I'm particularly pleased to see dedicated funding for modern apprenticeships in the renewables sector. If Scotland is truly going to start creating long term, stable, skilled jobs in this area, that's vital. Tavish has been going on about the importance of colleges running courses in green technologies for ages, tackling Alex Salmond at FIrst Minister's Questions last year about issues relating to the wind technician's course at Carnegie College in Dunfermline. Here's a bit of their exchange:

Tavish Scott: Yesterday, the First Minister highlighted the importance of creating jobs in Scotland's renewable energy industry and gave a guarantee of 20,000 apprenticeships. Is the new course for wind turbine technicians at Carnegie College in Dunfermline one of those that is to be guaranteed?

The First Minister: The points are as stated: the estimate for jobs in Scotland's renewables sector is 20,000 in the fairly immediate future—some announcements coming up shortly will confirm that ambition—and the figure of 20,000 apprenticeships is, of course, also correct.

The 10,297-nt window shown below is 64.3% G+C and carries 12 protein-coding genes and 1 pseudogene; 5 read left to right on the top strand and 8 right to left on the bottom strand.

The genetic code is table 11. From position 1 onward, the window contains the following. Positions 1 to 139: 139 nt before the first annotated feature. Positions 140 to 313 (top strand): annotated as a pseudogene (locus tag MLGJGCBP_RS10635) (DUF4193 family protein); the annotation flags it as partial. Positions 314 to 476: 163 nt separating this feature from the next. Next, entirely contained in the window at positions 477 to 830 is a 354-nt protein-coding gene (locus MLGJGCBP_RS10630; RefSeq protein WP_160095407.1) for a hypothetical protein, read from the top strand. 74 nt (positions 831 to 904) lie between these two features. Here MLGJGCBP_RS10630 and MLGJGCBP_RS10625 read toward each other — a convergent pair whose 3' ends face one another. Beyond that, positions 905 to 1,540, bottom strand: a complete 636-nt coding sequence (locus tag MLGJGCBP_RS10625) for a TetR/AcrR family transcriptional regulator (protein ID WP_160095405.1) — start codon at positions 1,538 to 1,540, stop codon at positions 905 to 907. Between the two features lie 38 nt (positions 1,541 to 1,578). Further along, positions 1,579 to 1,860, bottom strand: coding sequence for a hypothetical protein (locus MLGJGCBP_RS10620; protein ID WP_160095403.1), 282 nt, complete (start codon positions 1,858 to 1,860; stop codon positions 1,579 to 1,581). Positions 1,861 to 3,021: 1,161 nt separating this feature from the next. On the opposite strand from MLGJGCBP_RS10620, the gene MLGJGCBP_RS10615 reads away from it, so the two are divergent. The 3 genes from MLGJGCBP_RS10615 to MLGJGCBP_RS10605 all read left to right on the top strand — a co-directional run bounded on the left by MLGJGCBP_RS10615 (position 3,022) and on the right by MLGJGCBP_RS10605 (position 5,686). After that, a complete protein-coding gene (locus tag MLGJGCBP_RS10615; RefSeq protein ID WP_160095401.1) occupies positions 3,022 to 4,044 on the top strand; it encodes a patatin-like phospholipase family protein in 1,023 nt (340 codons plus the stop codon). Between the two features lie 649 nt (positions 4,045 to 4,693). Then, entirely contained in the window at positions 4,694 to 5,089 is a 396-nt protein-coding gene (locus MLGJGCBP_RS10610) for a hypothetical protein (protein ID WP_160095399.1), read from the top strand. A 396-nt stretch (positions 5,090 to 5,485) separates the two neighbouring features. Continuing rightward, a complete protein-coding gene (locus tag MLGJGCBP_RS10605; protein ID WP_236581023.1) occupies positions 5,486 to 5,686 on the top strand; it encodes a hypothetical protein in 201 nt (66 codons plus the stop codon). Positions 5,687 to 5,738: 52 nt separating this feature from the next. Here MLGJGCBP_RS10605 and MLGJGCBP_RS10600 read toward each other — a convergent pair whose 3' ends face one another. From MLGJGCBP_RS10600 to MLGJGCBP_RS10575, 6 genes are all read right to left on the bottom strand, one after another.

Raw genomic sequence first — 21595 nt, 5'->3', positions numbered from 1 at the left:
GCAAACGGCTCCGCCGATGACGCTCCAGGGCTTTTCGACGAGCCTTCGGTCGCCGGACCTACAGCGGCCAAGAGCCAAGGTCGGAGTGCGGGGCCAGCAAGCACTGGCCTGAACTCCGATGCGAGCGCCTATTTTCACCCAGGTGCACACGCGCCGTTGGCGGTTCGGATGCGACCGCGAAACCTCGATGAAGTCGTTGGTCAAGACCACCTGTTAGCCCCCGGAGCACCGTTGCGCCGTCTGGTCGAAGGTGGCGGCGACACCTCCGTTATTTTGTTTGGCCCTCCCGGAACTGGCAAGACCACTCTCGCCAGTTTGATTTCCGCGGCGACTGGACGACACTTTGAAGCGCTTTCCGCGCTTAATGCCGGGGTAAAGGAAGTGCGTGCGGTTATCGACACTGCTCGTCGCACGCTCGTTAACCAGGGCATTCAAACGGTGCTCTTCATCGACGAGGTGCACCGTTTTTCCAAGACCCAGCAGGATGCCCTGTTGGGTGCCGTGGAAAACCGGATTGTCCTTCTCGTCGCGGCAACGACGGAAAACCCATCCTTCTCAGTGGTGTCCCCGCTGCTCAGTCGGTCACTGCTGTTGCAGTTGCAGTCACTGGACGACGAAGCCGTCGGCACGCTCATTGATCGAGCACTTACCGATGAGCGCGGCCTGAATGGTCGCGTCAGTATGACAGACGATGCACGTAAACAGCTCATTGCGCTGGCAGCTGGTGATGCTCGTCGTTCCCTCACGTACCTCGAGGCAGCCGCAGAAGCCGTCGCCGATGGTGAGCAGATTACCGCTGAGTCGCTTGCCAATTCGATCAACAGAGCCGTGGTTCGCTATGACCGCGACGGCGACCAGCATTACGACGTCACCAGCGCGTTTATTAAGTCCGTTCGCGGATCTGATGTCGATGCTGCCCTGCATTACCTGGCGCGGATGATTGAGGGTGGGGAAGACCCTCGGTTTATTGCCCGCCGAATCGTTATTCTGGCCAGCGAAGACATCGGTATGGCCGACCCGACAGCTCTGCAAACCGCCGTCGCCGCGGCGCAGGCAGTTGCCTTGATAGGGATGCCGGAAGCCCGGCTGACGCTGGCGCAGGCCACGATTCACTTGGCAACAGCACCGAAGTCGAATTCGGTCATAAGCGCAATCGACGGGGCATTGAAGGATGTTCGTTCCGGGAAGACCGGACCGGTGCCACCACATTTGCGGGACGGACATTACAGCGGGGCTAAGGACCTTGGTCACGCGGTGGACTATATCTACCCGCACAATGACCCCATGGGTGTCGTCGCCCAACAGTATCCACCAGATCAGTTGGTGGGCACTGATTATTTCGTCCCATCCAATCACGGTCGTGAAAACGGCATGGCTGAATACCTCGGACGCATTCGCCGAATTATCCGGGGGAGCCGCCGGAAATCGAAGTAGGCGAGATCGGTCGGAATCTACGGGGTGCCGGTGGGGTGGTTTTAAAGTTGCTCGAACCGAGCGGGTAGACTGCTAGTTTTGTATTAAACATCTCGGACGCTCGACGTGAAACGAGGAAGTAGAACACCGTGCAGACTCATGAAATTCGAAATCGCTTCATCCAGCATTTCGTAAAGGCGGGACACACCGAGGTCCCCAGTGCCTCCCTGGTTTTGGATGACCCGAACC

At some point, Tavish Scott will have to accept that various public bodies not only in Scotland but elsewhere are planning budget reductions. That might have something to do with the comprehensive spending review that his colleague Danny Alexander is undertaking at the present moment.

Tavish Scott: "It wasnae me" did not last long there. [Laughter.]

Tavish Scott: The German company Siemens has worked with Carnegie College to create the first-ever four-year wind energy technicians course. The company wants to triple the numbers every year and yet it is made to traipse between the Scottish Qualifications Authority, Skills Development Scotland, the responsible Government department and the Scottish funding council. On its website, the SNP says that the Government has created a "more streamlined service for the Scottish business community" and yet there is still the mess of four Government quangos and departments passing private industry from post to post. That needs to be sorted.

The First Minister needs to cut that bureaucracy. If he does not, Siemens tells me that the apprentices will be trained in Wales or Yorkshire or it will import the skills from abroad. Fife Council saved the course this year. Will the First Minister ensure ministerial time to bang heads together and get the course guaranteed for the future?